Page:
Google Maps Navigation Will Change Mapping in 2010

In anticipation of the Verizon’s launch of the Motorola Droid Google released Google Maps Navigation. This is the standard Google Maps we’ve all come to learn and love extended to a fully functional portable navigation device…really a natural evolution of Google Maps and Google’s release of the Android operating system.

I’ve been wondering for many years why OEM and aftermarket navigation systems weren’t ‘provided by Google.’  It would seem that Google was just waiting for the right time. What, you may ask, is so great about Q4 2009 for launching their newest major industry disruptor (and there is no doubt it will disrupt the status quo of the navigation industry)? Well, a number of things have fallen into place to make the launch much smarter now then it would’ve been a year, or more, ago.

  1. Wireless infrastructure – Google Maps relies on the cellular connection of the device to download maps, conduct searches and return POI infomration.  2009 has been a strong year for 3g with Verizon seeming to establish itself as having the strongest network (especially with the ad campaigns in the second half of the year). For anyone that has used Google Maps on a slow or unreliable mobile connection (pre-iPhone 3G users for example) it was not an ideal experience.  Often lagging behind the user it was not ready to take over the world and the addition of navigation features undoutedly requires additional bandwidth that would’ve made the features impossible.
  2. Android Operating System – Android is Google’s open source operating system for mobile devices (they have since also launched the Chrome OS for desktops).  The OS is efficient and powerful and has already made its way into numbers devices the highest profile of which, thus far, has been the Motorola Droid (Verizon only).  For now, the navigation features of Google Maps are only available in the Android operating system (v1.6 or higher).  This gives Google the considerable power of operating in their own universe to create the application without consideration for how other companies might be developing their operating systems.
  3. Hardware – The first Android device hit the market about a year ago and since then at least half a dozen have been released or are soon to be released.   As I mentioned the Droid is the big brother of that class right now, but the soon to come launch of the Nexus One is garnering a bit more buzz.  The Nexus One is the first ‘Google Phone’ and you can expect the big G to throw some surprises into the mix.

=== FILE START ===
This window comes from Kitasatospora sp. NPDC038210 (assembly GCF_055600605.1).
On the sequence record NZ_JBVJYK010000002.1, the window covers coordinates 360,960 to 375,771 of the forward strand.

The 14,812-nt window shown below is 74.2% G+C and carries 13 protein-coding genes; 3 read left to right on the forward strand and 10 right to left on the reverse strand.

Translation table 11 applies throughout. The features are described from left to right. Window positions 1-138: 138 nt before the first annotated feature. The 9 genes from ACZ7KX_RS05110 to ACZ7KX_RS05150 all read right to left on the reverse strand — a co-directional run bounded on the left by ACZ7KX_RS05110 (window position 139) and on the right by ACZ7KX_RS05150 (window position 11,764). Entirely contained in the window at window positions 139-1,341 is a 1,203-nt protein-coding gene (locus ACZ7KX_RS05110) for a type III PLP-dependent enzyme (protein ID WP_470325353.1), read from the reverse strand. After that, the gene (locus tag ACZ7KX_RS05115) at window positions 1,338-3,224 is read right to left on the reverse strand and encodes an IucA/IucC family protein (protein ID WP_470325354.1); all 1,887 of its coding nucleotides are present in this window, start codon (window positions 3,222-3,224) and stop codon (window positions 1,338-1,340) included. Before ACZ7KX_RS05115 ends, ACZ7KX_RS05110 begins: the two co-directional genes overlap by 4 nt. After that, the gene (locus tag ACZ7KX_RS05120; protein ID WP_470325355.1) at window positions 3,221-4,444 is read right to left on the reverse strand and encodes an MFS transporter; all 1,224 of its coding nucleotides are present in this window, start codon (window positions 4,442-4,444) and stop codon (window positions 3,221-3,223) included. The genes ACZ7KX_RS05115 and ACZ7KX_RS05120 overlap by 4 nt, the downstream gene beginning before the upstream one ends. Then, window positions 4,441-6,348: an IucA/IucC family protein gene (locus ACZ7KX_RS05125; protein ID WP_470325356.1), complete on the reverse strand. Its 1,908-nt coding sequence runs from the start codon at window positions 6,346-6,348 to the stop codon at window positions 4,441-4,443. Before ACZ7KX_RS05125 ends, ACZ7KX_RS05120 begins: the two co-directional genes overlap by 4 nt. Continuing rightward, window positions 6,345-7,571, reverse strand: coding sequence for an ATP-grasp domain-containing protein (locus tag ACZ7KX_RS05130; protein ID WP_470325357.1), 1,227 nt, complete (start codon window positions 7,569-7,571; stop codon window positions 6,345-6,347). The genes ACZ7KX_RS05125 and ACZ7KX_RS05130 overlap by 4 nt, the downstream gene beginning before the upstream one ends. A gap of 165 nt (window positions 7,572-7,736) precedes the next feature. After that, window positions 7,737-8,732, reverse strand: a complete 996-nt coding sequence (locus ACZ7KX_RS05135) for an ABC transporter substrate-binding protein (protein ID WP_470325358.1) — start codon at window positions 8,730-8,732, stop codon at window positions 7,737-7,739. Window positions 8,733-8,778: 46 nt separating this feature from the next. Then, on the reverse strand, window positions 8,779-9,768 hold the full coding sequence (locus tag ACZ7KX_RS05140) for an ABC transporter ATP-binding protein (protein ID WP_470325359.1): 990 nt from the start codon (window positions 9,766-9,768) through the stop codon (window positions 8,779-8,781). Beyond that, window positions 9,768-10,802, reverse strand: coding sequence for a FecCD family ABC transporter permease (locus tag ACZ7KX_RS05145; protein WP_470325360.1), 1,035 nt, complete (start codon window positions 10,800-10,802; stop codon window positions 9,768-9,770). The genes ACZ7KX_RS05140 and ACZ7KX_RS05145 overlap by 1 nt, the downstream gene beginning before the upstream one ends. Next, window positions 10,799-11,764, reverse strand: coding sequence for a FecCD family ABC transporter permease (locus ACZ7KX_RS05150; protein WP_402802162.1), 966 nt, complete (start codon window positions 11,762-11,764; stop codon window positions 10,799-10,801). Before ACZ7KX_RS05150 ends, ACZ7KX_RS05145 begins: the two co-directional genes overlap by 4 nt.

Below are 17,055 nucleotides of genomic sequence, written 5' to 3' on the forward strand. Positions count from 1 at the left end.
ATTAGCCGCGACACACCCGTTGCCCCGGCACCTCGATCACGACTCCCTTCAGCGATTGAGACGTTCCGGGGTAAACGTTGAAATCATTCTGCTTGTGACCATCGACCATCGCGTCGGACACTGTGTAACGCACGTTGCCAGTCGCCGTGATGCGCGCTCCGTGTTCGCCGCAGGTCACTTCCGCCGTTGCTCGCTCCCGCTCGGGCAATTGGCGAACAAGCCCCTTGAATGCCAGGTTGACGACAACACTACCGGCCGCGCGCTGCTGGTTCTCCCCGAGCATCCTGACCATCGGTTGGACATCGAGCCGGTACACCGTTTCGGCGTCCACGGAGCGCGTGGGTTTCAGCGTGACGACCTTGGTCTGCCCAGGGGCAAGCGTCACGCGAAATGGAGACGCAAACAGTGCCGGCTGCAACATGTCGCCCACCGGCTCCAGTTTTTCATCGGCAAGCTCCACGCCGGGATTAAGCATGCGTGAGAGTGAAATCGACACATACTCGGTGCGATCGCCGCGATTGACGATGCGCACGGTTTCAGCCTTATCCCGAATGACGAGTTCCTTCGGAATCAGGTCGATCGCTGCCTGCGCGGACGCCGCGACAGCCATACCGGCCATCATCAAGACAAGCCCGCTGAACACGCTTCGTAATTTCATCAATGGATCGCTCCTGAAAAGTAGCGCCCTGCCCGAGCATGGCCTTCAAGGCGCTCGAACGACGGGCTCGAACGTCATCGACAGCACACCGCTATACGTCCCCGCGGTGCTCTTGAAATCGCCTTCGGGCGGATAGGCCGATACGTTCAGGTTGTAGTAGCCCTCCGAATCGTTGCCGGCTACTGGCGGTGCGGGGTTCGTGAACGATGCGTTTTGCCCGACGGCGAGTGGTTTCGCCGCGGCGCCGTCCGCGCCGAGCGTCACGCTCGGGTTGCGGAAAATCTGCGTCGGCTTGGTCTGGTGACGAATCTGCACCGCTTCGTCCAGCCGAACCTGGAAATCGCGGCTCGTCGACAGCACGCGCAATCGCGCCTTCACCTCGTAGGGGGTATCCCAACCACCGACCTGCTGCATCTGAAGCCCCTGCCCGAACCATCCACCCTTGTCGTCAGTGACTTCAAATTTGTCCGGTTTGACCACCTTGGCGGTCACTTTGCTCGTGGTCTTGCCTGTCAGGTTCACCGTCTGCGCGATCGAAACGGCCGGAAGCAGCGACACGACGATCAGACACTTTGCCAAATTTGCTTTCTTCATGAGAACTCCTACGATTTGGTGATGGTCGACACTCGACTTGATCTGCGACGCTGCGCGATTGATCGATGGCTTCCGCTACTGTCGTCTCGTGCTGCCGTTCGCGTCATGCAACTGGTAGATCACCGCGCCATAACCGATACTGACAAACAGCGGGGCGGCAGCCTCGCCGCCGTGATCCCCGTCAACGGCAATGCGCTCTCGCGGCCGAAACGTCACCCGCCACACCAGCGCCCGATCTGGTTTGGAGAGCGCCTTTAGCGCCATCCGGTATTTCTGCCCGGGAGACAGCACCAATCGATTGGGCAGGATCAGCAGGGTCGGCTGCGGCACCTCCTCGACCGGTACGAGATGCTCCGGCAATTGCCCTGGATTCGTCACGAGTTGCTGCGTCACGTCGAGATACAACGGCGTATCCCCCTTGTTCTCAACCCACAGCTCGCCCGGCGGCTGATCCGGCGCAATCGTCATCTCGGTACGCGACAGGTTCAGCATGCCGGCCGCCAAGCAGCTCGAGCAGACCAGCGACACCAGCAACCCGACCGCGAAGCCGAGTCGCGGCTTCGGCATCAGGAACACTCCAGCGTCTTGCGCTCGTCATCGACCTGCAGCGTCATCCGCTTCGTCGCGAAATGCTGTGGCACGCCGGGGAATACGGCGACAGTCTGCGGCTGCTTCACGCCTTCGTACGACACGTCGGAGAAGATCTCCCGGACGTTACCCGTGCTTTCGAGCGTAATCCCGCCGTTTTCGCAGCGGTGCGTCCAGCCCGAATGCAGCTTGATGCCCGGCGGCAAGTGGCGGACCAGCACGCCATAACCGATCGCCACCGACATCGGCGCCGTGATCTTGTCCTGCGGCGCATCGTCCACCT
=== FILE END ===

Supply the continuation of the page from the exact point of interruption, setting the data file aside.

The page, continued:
So, even though Maps has been around for what feels like a long time Google waited til now to launch navigation and it’s because the infrastructure is just getting to where it can support the app and the combination of the hardware and software rollout gives them the control they need to implement the applications while managing the user exprience effectively.

Why then, is this not a bigger deal? Why hasn’t the PND market come crashing to the ground and Tele-Atlas blown itself up?  Well, first off, the announcement from Google dragged down TomTom and Garmin’s stock prices big time (so it is a big deal), but more importantly it hasn’t hit criticall mass yet.  That is, there aren’t enough Android devices out there yet to really send the PND companies packing, yet.  The Android rollout is picking up steam (far more so than the WebOS…to my personal chagrin) and in 2010 sales will continue to increase.  Millions of Android handsets have been sold already and some analysts predict catching up to the iPhone in 2011.  That’s a staggering thought considering the impact the iPhone has had on the industry (especially considering the iPhone is about a closed a system as one could possibly imagine, down to the fact that you can only get it on AT&Ts network) but it also makes some sense because Android is an operating system t

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